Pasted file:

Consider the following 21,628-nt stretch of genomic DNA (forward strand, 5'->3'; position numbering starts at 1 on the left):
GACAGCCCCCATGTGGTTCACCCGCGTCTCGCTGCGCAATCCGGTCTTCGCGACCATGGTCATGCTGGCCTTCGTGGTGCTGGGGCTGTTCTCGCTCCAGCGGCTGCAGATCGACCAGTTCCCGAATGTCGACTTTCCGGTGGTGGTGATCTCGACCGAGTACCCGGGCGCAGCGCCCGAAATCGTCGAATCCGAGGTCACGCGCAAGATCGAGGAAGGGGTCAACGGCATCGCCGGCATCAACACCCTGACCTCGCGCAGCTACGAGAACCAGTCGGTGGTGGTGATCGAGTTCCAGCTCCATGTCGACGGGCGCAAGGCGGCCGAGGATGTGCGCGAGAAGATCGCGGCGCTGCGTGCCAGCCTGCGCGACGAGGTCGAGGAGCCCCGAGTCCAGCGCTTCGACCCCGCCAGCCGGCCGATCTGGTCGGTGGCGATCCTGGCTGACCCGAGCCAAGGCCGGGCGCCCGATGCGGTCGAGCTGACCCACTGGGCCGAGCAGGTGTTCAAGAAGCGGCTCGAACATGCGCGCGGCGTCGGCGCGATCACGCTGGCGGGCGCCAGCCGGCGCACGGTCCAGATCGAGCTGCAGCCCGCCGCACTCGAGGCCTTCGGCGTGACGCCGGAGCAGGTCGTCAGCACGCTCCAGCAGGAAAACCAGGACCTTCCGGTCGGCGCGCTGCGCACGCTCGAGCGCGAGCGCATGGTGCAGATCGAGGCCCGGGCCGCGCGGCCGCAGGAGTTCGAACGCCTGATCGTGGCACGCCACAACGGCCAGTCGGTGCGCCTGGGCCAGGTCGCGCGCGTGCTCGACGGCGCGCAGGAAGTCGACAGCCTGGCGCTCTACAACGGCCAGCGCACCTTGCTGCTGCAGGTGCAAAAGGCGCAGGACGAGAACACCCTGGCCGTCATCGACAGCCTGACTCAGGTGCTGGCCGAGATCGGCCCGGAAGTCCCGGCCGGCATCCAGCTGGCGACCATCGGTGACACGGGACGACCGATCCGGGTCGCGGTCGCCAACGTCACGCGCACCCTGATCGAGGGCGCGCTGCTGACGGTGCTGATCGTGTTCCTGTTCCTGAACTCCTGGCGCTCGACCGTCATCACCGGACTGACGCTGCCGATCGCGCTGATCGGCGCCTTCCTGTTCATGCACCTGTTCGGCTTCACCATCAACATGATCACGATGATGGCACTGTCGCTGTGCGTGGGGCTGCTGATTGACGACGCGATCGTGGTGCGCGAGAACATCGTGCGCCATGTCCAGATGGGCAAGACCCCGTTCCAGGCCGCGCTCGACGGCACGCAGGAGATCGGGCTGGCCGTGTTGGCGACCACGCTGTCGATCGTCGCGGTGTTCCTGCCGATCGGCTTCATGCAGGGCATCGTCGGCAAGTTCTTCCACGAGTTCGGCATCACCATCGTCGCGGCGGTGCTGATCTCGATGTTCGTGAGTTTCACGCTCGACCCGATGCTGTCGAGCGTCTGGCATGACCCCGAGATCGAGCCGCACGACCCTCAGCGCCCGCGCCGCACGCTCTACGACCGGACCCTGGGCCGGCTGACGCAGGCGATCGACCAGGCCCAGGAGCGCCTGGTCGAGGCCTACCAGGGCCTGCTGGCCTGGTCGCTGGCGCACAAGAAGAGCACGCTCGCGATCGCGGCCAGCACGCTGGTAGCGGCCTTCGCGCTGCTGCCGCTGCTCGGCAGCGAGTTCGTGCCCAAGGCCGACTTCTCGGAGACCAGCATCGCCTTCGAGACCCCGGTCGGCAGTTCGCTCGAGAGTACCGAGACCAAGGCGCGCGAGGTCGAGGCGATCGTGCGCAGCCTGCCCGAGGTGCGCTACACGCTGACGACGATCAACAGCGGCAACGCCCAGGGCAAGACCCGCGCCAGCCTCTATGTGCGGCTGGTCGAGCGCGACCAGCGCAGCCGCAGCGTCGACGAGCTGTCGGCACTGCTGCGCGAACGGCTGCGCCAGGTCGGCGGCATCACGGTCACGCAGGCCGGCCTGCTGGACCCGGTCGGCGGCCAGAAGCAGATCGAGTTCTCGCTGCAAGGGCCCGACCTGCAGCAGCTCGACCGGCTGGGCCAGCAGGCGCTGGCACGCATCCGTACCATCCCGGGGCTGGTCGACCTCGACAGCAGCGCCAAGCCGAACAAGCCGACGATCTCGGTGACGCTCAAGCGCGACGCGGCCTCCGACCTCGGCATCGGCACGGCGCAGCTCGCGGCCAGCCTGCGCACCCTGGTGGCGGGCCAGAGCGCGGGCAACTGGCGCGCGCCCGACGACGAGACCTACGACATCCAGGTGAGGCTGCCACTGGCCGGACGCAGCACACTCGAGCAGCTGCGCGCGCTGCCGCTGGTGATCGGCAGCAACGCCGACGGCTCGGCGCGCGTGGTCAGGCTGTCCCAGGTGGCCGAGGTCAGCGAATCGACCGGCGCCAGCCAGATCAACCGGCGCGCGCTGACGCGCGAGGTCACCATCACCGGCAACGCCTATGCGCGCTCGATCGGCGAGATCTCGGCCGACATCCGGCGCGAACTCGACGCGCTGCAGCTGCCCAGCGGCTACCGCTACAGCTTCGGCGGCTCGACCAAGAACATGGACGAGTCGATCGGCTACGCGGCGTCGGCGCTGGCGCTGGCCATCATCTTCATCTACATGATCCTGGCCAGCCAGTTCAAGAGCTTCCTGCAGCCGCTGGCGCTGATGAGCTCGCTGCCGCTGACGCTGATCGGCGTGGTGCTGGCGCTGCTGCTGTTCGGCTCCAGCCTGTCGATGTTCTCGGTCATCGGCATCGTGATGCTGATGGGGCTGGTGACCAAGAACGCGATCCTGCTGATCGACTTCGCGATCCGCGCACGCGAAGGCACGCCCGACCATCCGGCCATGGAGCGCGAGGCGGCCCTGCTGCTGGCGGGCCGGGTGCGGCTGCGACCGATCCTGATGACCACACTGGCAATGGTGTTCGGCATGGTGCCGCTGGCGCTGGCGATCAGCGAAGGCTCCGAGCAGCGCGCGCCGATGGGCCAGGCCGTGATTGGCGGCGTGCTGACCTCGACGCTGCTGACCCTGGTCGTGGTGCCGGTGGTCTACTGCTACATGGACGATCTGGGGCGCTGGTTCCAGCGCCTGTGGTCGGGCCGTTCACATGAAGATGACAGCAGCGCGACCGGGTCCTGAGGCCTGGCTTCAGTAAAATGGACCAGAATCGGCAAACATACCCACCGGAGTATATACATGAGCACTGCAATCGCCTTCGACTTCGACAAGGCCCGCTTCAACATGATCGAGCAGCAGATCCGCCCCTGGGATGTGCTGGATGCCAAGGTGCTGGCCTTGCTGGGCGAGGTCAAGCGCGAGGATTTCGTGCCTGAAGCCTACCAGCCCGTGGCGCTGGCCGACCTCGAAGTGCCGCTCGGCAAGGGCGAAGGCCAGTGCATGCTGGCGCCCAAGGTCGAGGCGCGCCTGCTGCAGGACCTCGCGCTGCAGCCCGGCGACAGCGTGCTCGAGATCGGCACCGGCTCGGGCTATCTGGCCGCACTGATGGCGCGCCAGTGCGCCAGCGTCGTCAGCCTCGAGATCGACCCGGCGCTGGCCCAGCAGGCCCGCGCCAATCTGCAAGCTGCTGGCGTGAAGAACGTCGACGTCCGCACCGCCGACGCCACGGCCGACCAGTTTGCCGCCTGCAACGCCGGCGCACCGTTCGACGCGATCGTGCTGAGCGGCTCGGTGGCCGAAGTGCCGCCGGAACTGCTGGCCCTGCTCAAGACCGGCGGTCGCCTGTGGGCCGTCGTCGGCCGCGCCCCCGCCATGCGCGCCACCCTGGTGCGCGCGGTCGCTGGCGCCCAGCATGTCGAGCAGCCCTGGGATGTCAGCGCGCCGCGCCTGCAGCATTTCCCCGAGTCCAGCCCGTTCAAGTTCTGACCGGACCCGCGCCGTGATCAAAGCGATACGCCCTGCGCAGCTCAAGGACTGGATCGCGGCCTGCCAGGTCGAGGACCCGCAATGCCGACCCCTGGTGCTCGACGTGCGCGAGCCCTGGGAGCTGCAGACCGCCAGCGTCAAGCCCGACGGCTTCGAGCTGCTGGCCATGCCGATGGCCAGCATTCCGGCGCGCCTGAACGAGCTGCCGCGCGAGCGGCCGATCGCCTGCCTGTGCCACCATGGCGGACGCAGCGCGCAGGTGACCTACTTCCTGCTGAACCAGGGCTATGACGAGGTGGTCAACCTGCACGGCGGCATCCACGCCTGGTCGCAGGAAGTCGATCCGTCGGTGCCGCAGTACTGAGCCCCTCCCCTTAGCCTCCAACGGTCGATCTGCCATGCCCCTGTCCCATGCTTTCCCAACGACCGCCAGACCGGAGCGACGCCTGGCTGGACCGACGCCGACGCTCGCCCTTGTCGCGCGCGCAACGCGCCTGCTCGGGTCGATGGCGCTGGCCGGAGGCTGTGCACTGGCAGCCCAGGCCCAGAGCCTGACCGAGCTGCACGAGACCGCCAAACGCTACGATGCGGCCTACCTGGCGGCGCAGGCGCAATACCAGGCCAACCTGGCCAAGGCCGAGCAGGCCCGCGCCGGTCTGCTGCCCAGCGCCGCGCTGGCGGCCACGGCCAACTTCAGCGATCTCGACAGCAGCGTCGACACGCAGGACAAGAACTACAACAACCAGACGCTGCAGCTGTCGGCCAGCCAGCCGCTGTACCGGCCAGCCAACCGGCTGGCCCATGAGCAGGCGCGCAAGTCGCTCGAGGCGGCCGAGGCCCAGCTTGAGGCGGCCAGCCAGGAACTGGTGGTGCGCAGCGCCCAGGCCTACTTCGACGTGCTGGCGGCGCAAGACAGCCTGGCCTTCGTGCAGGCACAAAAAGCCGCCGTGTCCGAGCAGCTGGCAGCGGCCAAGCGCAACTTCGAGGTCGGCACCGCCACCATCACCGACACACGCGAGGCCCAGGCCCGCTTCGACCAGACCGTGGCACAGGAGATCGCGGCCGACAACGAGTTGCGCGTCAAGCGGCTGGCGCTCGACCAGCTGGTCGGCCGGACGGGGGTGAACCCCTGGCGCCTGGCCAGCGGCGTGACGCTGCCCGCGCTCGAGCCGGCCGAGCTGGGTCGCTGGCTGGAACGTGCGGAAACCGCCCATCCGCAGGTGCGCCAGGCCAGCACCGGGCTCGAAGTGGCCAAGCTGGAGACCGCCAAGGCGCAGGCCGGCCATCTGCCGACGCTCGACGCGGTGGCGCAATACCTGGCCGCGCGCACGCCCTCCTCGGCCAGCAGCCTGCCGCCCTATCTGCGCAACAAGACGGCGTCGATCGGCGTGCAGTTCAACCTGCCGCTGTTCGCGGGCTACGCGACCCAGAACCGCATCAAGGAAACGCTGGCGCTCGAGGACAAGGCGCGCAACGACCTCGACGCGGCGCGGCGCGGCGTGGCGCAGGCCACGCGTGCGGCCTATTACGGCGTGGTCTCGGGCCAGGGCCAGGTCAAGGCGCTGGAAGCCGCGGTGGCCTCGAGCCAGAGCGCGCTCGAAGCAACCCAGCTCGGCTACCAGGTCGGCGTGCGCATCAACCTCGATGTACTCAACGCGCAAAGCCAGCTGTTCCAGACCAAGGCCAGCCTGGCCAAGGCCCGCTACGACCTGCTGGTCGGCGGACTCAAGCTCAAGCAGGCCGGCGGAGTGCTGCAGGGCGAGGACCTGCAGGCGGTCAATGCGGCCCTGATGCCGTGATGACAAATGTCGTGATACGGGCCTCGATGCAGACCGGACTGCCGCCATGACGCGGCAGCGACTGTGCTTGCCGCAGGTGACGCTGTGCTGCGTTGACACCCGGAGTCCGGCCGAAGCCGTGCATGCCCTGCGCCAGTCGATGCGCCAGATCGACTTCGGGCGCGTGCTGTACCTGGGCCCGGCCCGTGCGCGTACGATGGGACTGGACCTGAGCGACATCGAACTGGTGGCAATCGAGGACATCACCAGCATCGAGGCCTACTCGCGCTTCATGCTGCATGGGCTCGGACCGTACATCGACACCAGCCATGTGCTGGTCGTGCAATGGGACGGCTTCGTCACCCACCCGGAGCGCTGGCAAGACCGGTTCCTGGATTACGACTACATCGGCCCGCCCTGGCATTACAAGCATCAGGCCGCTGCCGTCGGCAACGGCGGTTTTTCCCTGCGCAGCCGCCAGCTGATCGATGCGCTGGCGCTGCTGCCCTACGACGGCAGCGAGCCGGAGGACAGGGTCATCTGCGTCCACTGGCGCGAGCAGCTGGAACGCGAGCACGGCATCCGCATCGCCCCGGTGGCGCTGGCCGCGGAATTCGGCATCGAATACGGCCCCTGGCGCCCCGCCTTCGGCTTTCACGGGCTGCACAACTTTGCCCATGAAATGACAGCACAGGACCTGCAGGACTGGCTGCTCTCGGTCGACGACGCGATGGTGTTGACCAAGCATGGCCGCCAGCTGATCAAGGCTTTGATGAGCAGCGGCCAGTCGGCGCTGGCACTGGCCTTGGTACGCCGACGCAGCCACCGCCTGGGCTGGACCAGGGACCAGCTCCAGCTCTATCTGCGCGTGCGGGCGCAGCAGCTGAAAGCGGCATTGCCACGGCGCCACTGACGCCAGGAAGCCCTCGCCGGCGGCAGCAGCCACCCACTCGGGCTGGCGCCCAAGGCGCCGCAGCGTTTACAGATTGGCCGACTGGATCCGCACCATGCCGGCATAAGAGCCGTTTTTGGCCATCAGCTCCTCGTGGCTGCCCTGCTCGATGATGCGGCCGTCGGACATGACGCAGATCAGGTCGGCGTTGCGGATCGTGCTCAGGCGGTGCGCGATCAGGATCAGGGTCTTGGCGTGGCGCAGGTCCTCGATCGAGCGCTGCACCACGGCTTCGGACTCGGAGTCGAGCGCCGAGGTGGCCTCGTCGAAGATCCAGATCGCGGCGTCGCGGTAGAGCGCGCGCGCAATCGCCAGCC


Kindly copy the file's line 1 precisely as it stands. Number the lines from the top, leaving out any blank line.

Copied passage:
Consider the following 21,628-nt stretch of genomic DNA (forward strand, 5'->3'; position numbering starts at 1 on the left):